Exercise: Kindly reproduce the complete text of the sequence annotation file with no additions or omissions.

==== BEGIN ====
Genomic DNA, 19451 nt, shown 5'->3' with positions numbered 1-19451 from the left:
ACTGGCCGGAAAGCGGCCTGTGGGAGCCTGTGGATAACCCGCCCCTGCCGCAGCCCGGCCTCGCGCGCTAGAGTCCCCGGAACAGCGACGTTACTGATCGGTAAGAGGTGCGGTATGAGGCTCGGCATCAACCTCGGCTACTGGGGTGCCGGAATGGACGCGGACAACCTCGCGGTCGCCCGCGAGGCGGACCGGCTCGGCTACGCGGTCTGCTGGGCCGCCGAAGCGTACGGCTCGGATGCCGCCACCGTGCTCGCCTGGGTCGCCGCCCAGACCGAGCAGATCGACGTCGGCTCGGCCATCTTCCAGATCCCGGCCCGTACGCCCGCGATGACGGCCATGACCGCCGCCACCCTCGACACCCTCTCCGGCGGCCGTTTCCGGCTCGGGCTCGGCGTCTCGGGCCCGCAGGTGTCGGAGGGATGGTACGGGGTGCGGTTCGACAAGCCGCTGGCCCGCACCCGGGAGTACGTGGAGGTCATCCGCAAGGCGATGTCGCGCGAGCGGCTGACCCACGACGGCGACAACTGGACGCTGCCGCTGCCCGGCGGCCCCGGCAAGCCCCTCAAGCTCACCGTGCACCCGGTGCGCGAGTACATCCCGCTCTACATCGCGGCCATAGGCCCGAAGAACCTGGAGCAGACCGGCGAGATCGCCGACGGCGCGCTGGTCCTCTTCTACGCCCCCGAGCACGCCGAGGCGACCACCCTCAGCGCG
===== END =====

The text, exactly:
Genomic DNA, 19451 nt, shown 5'->3' with positions numbered 1-19451 from the left:
ACTGGCCGGAAAGCGGCCTGTGGGAGCCTGTGGATAACCCGCCCCTGCCGCAGCCCGGCCTCGCGCGCTAGAGTCCCCGGAACAGCGACGTTACTGATCGGTAAGAGGTGCGGTATGAGGCTCGGCATCAACCTCGGCTACTGGGGTGCCGGAATGGACGCGGACAACCTCGCGGTCGCCCGCGAGGCGGACCGGCTCGGCTACGCGGTCTGCTGGGCCGCCGAAGCGTACGGCTCGGATGCCGCCACCGTGCTCGCCTGGGTCGCCGCCCAGACCGAGCAGATCGACGTCGGCTCGGCCATCTTCCAGATCCCGGCCCGTACGCCCGCGATGACGGCCATGACCGCCGCCACCCTCGACACCCTCTCCGGCGGCCGTTTCCGGCTCGGGCTCGGCGTCTCGGGCCCGCAGGTGTCGGAGGGATGGTACGGGGTGCGGTTCGACAAGCCGCTGGCCCGCACCCGGGAGTACGTGGAGGTCATCCGCAAGGCGATGTCGCGCGAGCGGCTGACCCACGACGGCGACAACTGGACGCTGCCGCTGCCCGGCGGCCCCGGCAAGCCCCTCAAGCTCACCGTGCACCCGGTGCGCGAGTACATCCCGCTCTACATCGCGGCCATAGGCCCGAAGAACCTGGAGCAGACCGGCGAGATCGCCGACGGCGCGCTGGTCCTCTTCTACGCCCCCGAGCACGCCGAGGCGACCACCCTCAGCGCG